Reducing environmental impact of paper mill wastewater

The INGREEN project is one of the important efforts that are being made to reduce the pollutant levels and water consumption of the paper mill industry. Treatment of paper mill wastewater typically includes removal of suspended solids and diminishing the organic matter. Aerated ponds and activated sludge methods are the most common treatment systems in the paper industry. In an aerated pond, wastewater is treated through a combination of physical, biological and chemical processes. They have large residence times between 3 and 20 days, and consequently a large volume. The largest secondary treatment system is activated sludge. Compared to the aerobic ponds the aerated activated sludge systems have the advantage that the process is more efficient and requires less surface.

The composition of paper mill wastewater (PMW) is characterized by a high chemical oxygen demand (COD), biochemical oxygen demand (BOD), and total suspended solids (TSS), which cannot be discharged into the environment. Fortunately, the volatile fatty acids (VFAs) contained in these effluents could be easily utilized for value-added products such as polyhydroxyalkanoates (PHA).

In the EU-funded INGREEN project one of the targets is to produce PHAs from paper mill wastewater by fermentation. This approach offers a great opportunity to improve the environmental impact of a paper mill plant in combination with production of useful biopolymers. The PHA-enriched biomass developed in the INGREEN project will be used to produce new bio-based prototypes of feed with increased levels of dietary fiber and biodegradable packaging applications. With respect to circularity this is a great approach as the material from the side stream stays in the same supply chain (packaging) or is even upgraded (feed). Furthermore, PHA production from such wastewaters is accompanied by considerable reductions in organics and nitrogenous compounds. In the INGREEN project a mixed microbial culture is used benefitting from bacteria that are already present in small amounts in the starting material.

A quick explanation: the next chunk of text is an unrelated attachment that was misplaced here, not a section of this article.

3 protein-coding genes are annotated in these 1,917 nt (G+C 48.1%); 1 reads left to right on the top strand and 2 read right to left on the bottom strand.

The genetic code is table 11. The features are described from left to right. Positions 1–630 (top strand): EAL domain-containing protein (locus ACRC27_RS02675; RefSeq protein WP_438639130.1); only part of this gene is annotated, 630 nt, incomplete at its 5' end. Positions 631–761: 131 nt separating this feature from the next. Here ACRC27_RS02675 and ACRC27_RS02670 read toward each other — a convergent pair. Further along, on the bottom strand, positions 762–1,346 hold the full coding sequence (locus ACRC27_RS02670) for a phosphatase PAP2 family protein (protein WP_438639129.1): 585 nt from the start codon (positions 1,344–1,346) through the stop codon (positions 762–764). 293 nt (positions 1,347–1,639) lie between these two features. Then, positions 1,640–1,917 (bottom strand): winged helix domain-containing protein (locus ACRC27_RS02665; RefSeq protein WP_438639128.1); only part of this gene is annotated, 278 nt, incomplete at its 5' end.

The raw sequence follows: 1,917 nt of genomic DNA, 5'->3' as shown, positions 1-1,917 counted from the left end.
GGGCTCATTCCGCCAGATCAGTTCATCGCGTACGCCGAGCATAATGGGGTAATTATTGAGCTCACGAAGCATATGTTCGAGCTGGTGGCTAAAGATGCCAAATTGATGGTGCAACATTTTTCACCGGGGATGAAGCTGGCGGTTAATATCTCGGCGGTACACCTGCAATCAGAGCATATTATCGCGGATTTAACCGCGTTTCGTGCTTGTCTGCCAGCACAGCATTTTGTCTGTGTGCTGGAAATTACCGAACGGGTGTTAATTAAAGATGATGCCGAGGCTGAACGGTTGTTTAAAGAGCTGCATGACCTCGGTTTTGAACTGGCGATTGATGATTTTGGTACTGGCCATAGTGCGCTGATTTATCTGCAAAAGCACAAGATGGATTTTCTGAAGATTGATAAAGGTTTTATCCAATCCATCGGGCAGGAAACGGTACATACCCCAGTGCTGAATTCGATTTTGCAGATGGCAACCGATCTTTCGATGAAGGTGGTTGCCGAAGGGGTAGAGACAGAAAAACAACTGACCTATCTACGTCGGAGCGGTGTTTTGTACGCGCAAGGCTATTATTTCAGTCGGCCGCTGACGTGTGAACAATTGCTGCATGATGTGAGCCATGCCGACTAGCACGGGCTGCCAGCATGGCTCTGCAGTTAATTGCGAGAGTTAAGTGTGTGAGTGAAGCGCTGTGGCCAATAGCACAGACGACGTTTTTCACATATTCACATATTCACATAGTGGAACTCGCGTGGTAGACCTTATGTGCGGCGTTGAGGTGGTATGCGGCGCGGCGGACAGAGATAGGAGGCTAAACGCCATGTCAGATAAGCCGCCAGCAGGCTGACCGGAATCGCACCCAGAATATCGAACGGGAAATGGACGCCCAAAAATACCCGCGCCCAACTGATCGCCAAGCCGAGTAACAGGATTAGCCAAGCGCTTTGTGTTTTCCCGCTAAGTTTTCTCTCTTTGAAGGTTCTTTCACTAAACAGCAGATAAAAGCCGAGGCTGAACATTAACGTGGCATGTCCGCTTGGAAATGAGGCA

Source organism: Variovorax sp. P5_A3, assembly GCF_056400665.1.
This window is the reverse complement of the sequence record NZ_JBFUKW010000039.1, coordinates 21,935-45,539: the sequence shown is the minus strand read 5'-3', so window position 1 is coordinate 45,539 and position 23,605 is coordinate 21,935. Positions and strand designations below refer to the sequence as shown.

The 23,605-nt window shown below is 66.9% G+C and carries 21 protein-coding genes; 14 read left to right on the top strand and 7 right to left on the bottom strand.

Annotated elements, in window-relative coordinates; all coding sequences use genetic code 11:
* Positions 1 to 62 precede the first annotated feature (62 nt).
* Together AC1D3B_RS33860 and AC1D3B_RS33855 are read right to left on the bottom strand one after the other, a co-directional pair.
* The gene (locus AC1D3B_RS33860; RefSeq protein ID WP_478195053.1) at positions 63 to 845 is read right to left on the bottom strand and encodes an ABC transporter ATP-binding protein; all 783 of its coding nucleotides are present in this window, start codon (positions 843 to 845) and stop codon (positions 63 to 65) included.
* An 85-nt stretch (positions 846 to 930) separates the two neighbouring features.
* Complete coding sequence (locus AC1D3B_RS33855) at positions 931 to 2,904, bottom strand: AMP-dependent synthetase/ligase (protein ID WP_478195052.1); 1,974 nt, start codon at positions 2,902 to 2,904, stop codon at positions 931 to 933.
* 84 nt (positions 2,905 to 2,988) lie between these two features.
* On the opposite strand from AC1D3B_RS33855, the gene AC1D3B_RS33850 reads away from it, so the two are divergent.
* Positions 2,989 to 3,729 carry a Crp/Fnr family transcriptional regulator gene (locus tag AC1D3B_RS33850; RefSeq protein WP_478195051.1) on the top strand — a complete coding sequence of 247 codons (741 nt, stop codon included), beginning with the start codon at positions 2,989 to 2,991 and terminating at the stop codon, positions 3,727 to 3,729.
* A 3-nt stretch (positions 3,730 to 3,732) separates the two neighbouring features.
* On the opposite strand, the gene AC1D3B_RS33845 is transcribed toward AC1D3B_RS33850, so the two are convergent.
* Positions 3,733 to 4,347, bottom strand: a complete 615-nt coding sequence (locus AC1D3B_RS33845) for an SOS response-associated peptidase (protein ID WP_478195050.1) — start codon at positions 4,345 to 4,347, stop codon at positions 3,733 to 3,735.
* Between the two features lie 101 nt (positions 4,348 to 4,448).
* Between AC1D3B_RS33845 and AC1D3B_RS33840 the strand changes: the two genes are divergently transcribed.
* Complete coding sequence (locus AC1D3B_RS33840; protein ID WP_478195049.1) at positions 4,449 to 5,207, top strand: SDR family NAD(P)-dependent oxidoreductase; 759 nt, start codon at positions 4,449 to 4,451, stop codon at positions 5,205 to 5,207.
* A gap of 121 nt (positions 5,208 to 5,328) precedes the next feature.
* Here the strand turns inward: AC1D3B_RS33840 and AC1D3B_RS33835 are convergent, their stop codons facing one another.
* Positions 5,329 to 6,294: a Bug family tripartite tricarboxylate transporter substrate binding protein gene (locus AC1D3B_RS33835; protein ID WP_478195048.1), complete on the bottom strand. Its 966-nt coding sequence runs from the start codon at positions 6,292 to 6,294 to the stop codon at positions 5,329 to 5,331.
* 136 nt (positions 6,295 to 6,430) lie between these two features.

The production of PHA-enriched biomass is achieved by two main phases: selection and accumulation. The first one allows to select the PHA-producing bacteria from the mixed microbial culture, by performing daily cycles of dynamic feeding, using the paper-mill wastewater as carbon source. During the accumulation phase, the selected biomass is then fed with fresh paper-mill wastewater, performing multiple feeding cycles in order to maximize the amount of PHA stored within the bacterial cells.

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